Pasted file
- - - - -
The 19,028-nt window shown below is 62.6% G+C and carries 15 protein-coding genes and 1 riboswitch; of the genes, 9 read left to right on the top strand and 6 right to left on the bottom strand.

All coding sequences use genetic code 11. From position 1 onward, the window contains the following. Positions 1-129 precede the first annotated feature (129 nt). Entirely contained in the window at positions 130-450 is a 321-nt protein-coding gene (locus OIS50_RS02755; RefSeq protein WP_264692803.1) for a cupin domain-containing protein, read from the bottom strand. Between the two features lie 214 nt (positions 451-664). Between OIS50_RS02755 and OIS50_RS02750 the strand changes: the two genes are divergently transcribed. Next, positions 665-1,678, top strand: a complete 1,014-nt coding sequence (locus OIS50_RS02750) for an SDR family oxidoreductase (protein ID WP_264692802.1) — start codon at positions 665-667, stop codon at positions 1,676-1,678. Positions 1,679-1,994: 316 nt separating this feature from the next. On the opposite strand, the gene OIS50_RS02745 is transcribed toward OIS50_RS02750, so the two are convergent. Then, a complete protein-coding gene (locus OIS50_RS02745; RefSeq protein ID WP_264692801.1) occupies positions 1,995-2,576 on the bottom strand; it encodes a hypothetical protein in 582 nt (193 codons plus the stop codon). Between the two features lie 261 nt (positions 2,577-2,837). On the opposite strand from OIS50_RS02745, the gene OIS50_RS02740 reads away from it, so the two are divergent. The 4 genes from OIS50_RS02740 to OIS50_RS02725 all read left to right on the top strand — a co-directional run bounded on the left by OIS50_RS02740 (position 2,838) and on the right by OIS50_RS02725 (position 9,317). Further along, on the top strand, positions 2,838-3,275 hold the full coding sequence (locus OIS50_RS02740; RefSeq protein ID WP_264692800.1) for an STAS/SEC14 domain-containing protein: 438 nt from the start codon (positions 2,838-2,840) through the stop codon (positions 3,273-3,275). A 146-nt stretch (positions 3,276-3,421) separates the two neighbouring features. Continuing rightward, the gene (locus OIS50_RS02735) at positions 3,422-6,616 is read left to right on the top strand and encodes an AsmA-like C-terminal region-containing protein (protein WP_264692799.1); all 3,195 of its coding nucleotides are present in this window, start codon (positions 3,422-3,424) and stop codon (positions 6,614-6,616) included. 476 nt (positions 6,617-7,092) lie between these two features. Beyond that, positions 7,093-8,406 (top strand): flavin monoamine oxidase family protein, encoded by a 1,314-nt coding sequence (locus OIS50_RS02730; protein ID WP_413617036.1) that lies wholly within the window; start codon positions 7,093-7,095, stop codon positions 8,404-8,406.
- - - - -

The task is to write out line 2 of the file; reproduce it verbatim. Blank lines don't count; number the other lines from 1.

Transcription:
All coding sequences use genetic code 11. From position 1 onward, the window contains the following. Positions 1-129 precede the first annotated feature (129 nt). Entirely contained in the window at positions 130-450 is a 321-nt protein-coding gene (locus OIS50_RS02755; RefSeq protein WP_264692803.1) for a cupin domain-containing protein, read from the bottom strand. Between the two features lie 214 nt (positions 451-664). Between OIS50_RS02755 and OIS50_RS02750 the strand changes: the two genes are divergently transcribed. Next, positions 665-1,678, top strand: a complete 1,014-nt coding sequence (locus OIS50_RS02750) for an SDR family oxidoreductase (protein ID WP_264692802.1) — start codon at positions 665-667, stop codon at positions 1,676-1,678. Positions 1,679-1,994: 316 nt separating this feature from the next. On the opposite strand, the gene OIS50_RS02745 is transcribed toward OIS50_RS02750, so the two are convergent. Then, a complete protein-coding gene (locus OIS50_RS02745; RefSeq protein ID WP_264692801.1) occupies positions 1,995-2,576 on the bottom strand; it encodes a hypothetical protein in 582 nt (193 codons plus the stop codon). Between the two features lie 261 nt (positions 2,577-2,837). On the opposite strand from OIS50_RS02745, the gene OIS50_RS02740 reads away from it, so the two are divergent. The 4 genes from OIS50_RS02740 to OIS50_RS02725 all read left to right on the top strand — a co-directional run bounded on the left by OIS50_RS02740 (position 2,838) and on the right by OIS50_RS02725 (position 9,317). Further along, on the top strand, positions 2,838-3,275 hold the full coding sequence (locus OIS50_RS02740; RefSeq protein ID WP_264692800.1) for an STAS/SEC14 domain-containing protein: 438 nt from the start codon (positions 2,838-2,840) through the stop codon (positions 3,273-3,275). A 146-nt stretch (positions 3,276-3,421) separates the two neighbouring features. Continuing rightward, the gene (locus OIS50_RS02735) at positions 3,422-6,616 is read left to right on the top strand and encodes an AsmA-like C-terminal region-containing protein (protein WP_264692799.1); all 3,195 of its coding nucleotides are present in this window, start codon (positions 3,422-3,424) and stop codon (positions 6,614-6,616) included. 476 nt (positions 6,617-7,092) lie between these two features. Beyond that, positions 7,093-8,406 (top strand): flavin monoamine oxidase family protein, encoded by a 1,314-nt coding sequence (locus OIS50_RS02730; protein ID WP_413617036.1) that lies wholly within the window; start codon positions 7,093-7,095, stop codon positions 8,404-8,406.